Power prices fell 4.8 per cent in 2020, but the median electricity bill rose as households spent more time at home during coronavirus lockdowns.
In a report published on Thursday, the Australian Competition and Consumer Commission (ACCC) said power usage spiked 10 per cent during 2020 – sending electricity bills up 7 per cent.
“Many households that were already experiencing financial difficulty had higher electricity bills to pay,” Mr Sims said in a statement.
The poorest households were hit the hardest, with those on payment plans and hardship deals (5 per cent of customers) paying the highest median bills over the September 2020 quarter.
Households with rooftop solar panels, meanwhile, were the most protected and paid median prices 29 per cent lower than those without panels.
The good news for everyone is that bills should fall dramatically in 2021 as electricity usage falls in step with shorter lockdowns, and wholesale prices – which have plummeted 50 per cent over the past year alone – remain low.
“We expect 2021 to be a better year for households,” Mr Sims said.
But Tony Wood, energy program director at the Grattan Institute, said households should brace for a spike in electricity prices over the first six months of 2021 after supply shocks in Queensland and Victoria.
“At least for this quarter, and possibly even the entire first half of the year [we could] see that prices have gone up relative to where they were for the previous 12 months,” Mr Wood told The New Daily.
Default offer more expensive
If you want a good deal you need to shop around.
That’s because the default offer – a regulated price ceiling introduced in 2019 – is now 18 per cent more expensive than median market prices.
The median effective price fell 4.8 per cent during 2021, but the default offer failed to keep pace.
Although the default offer has fallen 10 per cent over the past three years, the gap between the highest and lowest prices is widening as the market becomes more competitive.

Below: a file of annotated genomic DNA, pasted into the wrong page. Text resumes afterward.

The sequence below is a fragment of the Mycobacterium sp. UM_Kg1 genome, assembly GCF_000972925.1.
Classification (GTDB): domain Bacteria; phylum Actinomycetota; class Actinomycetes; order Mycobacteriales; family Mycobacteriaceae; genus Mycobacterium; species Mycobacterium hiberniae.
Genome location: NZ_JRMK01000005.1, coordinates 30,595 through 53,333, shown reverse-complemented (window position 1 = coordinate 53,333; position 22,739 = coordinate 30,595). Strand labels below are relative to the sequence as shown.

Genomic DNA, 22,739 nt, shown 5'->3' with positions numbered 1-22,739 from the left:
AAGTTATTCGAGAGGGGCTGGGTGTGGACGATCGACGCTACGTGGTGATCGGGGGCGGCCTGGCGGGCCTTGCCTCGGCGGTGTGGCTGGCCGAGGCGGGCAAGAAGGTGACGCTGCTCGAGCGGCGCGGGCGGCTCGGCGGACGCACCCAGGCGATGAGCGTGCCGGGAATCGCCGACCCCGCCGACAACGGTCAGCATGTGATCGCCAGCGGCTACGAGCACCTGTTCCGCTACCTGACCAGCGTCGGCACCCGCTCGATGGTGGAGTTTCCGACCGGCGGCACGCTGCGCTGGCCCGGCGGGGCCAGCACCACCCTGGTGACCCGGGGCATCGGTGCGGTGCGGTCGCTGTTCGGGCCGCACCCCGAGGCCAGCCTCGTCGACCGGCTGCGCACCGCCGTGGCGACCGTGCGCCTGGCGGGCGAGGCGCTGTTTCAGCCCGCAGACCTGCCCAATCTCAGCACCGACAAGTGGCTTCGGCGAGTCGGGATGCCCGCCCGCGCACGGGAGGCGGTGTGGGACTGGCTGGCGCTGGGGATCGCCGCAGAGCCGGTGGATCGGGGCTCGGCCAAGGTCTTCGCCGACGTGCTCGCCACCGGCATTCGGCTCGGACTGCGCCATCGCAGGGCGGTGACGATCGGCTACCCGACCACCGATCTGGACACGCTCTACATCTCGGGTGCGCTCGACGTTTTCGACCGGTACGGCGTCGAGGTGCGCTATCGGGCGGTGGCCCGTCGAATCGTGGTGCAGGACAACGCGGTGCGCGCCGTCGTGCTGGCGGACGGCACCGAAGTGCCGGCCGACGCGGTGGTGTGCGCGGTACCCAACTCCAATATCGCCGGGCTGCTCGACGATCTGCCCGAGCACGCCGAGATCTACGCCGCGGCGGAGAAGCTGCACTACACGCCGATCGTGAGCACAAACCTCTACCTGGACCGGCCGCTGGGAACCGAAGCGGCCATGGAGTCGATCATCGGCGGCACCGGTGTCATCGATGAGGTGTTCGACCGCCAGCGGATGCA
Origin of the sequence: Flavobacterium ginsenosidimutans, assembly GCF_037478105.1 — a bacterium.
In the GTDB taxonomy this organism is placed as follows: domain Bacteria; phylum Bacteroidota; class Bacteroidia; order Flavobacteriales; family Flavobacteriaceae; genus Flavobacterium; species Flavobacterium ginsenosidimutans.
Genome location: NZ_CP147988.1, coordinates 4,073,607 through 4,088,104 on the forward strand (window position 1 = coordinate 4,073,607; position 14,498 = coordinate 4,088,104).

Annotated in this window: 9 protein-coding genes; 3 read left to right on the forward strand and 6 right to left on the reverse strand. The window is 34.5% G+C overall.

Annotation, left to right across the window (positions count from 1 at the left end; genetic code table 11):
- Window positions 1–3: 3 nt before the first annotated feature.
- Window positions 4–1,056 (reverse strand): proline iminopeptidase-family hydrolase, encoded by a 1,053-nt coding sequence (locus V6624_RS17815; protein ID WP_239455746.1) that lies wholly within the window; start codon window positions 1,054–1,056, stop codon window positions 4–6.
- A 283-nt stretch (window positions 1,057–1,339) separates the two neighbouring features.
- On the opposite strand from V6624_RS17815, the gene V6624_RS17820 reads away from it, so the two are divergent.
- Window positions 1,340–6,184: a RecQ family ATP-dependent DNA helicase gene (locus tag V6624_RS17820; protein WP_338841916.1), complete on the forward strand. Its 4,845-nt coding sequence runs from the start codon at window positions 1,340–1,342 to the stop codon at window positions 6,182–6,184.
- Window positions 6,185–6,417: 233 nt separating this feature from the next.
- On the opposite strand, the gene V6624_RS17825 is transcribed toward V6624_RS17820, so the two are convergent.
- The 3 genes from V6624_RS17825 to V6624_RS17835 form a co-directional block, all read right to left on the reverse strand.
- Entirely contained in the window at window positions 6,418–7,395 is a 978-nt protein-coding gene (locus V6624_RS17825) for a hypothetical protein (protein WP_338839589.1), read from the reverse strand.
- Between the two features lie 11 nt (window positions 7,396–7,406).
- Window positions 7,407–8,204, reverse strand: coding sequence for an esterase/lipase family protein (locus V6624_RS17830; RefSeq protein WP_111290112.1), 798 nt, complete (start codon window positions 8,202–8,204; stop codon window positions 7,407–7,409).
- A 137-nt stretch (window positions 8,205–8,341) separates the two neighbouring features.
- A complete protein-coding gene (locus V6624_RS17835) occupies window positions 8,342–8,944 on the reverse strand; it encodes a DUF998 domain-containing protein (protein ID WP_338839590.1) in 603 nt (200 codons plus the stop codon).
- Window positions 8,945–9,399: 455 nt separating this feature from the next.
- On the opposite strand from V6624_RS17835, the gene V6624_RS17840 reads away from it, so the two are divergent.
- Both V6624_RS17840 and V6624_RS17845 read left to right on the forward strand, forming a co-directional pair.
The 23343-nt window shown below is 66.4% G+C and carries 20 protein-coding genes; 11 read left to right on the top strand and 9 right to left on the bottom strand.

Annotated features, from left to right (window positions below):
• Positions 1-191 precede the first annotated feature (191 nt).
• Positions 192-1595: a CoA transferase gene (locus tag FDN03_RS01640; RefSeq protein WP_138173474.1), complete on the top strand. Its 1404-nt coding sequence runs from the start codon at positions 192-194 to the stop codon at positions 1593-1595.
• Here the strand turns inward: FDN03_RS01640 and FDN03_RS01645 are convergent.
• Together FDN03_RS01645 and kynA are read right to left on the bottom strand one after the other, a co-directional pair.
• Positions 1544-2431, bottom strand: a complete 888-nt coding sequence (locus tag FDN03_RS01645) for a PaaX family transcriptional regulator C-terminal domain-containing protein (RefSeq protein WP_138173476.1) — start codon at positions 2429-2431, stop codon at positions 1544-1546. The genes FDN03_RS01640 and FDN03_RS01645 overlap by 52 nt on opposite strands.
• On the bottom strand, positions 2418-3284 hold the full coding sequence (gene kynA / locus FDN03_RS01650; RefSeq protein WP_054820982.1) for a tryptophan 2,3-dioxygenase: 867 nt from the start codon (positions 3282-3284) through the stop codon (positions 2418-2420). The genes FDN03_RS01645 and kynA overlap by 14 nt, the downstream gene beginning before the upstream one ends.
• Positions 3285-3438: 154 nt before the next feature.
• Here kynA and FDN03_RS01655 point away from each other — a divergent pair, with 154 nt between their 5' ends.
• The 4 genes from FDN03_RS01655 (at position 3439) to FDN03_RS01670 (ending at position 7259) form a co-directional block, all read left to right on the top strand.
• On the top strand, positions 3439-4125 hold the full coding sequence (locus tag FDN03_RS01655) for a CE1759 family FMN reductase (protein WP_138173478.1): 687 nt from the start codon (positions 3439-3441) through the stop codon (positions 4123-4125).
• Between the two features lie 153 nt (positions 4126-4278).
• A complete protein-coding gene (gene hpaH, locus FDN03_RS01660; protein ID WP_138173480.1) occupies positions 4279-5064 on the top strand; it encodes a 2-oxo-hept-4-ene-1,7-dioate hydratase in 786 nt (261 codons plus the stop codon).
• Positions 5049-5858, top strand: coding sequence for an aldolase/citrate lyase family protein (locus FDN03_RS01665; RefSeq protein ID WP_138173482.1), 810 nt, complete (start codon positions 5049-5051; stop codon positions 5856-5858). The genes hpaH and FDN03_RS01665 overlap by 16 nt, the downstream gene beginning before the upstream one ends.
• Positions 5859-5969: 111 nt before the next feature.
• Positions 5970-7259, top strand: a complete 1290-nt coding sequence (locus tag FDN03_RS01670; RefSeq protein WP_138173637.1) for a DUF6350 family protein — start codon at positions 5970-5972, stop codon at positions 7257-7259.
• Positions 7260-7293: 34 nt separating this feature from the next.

Potential savings are now worth about $200 per household, with about $900 million in total savings available nationwide, the ACCC said.
But those looking to change provider should consider recent market shifts.
For example, the largest three retailers – AGL, EnergyAustralia and Origin – lowered their prices to compete with smaller players last year and in most places actually offered prices below the median, the ACCC said.
Electricity bill unfairness
Consumers should be confident in finding a better deal if they shop around, but the cheapest deals will be unattainable for most.
The best offers are reserved for an exclusive group of solar panel households being paid generous “premium” rebates on power they send back to the grid.
About 23 per cent of solar households have access to these premium feed-in tariffs under a mesh of state government schemes that are no longer available to new customers.
Households lucky enough to land these premium tariffs were paid median rebates worth $858 in 2019-20.
That’s despite the latest data showing households accessing premium rebates actually sent lower median volumes of power back to the grid than households that bought solar panels much later.
Solar households that cannot access premium rebates and instead negotiate feed-in tariffs with retailers were paid a premium rebate of just $307 in financial year 2019-20, the ABS said.
Mr Sims isn’t a fan of the payments and said as much on Thursday.
“The early solar adopters who are receiving premium feed-in tariffs are getting great deals, but we remain concerned that these rates are being subsidised by non-solar customers,” Mr Sims said.
“Customers on hardship or payment plans have the lowest rates of solar, so you have to question how fair it is for these people to be subsiding the costs of solar customers.”
Less than 10 per cent of electricity users flagged for financial hardship or under payment plans have solar panels, compared to almost 20 per cent of all households, the ACCC said.
Frontier Economics director Andrew Harpham said solar panel owners are being paid more than their power is worth to the grid, costing those without panels dearly.
“You’re asking retailers to buy very expensive electricity,” he said.
“Ultimately that needs to be funded by other customers.”
Mr Harpham believes the time to subsidise solar panels is over, saying renewables are cheaper to adopt through large-scale projects.
“It’s a lot cheaper – on a per-panel basis – to put a whole solar farm in a paddock in the outskirts of the city or out in the bush,” he said.